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March 14, 2004

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How long the consumers will suffer?

Julius Valentine Gomes

In dearth of proper and effective implementation of existing laws on consumer rights, millions of people of our country are being exploited by a group of unscrupulous and profit-monger businessmen. As a result, consumers are not able to free themselves from the vicious circle of adulterated goods, incorrect weights and measures. A recent survey conducted by the Consumers Association of Bangladesh (CAB) has revealed that more than 50 percent products in our market, especially food items, are adulterated. So it is very easy to guess what people are consuming as food. Selling adulterated food is a punishable offence, but the sad truth is, those dishonest groups involved in this practice have never been brought to justice.

The rights of consumers became internationally recognised when the UN adopted the basic guideline principles for consumers' protection. In last two decades, this concern was turned into a movement all over the world and in Bangladesh, with the constant efforts of some active consumer rights organisations, consumer movement gained an impetus and many of our consumers became aware of their rights.

However, the fact is, our consumers are deprived of their rights every now and then at their daily life. There are some legislation to protect the rights of the consumers, which include: Control of Essential Commodities Act 1956; Essential Commodities Price & Bond Ordinance 1970; The Pure Food Stuff Ordinance 1959; Trade Mark Act 1940; Breast Milk Substitutes (Regulation of Marketing) Ordinance 1984; Weights and Measures Ordinance 1982 (amendment); and Drug Control Ordinance 1982. The punishment of violating these acts/ordinances could be imprisonment from 1 to 10 years, fines from Tk. 1,000 to Tk. 200,000 or both.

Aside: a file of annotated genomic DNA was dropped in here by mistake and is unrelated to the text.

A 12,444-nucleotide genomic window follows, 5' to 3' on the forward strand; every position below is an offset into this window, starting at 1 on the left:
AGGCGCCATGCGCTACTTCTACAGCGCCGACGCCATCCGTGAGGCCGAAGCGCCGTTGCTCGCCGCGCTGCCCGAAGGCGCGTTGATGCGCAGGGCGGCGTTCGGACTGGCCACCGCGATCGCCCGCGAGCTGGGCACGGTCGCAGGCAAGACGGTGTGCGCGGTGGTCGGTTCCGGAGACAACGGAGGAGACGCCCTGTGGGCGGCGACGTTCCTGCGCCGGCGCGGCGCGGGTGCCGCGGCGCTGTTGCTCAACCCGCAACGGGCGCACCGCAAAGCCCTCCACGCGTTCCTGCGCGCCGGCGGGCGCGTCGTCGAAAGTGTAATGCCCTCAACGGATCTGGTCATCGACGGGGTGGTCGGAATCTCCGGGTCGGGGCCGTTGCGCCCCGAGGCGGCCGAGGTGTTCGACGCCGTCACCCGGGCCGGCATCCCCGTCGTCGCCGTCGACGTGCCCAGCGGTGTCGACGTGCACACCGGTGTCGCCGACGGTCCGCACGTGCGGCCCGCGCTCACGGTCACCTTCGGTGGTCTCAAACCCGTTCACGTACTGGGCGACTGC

However, these protections are not inclusive and unable to meet all the current requirements of our consumers. Therefore our consumers cannot take proper legal action against the immoral trade practices of the dishonest businessmen and traders. The press is regularly publishing reports on adulteration and production of substandard foods and other commodities, but still the government as well as the private sector disregarded the problem of consumers' protection. Besides, our consumers have a lack of proper knowledge about the existing laws.

Consumer right is the fundamental right of every citizen. This awareness should grow in every strata of society. Lack of awareness among people attached with the old tradition of not reacting to the destructive practices, has created a suitable condition for the dishonest producers and sellers for getting away with anything and everything. So the innocent and helpless consumers of Bangladesh are in a crying need of having a comprehensive consumer protection legislation. Therefore, the government should introduce that type of consumer protection Act as early as possible and ensure the effective implementation of such legislation.

Tomorrow, 15 March, is the world consumer rights day 2004. Let us pledge that we the consumers will be fully aware of our rights and also the government as well as the producers must vow that it will strive to ensure the consumer rights.

Julius Valentine Gomes is a student of BBA, BRAC University.

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